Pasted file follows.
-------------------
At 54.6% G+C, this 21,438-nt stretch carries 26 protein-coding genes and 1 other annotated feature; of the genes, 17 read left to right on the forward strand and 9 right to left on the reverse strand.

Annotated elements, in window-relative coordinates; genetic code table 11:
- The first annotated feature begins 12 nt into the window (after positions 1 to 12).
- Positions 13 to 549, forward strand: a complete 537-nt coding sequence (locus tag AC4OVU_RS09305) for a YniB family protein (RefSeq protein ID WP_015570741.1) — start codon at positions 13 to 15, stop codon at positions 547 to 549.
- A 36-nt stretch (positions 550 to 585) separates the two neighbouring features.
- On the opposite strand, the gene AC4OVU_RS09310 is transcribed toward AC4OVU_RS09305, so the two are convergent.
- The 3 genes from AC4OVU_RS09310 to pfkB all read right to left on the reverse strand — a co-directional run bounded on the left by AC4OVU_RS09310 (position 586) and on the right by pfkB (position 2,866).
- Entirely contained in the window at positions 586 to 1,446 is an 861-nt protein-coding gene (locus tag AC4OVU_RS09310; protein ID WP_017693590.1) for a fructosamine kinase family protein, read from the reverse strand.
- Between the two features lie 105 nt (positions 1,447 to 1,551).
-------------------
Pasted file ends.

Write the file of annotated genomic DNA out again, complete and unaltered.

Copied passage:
At 54.6% G+C, this 21,438-nt stretch carries 26 protein-coding genes and 1 other annotated feature; of the genes, 17 read left to right on the forward strand and 9 right to left on the reverse strand.

Annotated elements, in window-relative coordinates; genetic code table 11:
- The first annotated feature begins 12 nt into the window (after positions 1 to 12).
- Positions 13 to 549, forward strand: a complete 537-nt coding sequence (locus tag AC4OVU_RS09305) for a YniB family protein (RefSeq protein ID WP_015570741.1) — start codon at positions 13 to 15, stop codon at positions 547 to 549.
- A 36-nt stretch (positions 550 to 585) separates the two neighbouring features.
- On the opposite strand, the gene AC4OVU_RS09310 is transcribed toward AC4OVU_RS09305, so the two are convergent.
- The 3 genes from AC4OVU_RS09310 to pfkB all read right to left on the reverse strand — a co-directional run bounded on the left by AC4OVU_RS09310 (position 586) and on the right by pfkB (position 2,866).
- Entirely contained in the window at positions 586 to 1,446 is an 861-nt protein-coding gene (locus tag AC4OVU_RS09310; protein ID WP_017693590.1) for a fructosamine kinase family protein, read from the reverse strand.
- Between the two features lie 105 nt (positions 1,447 to 1,551).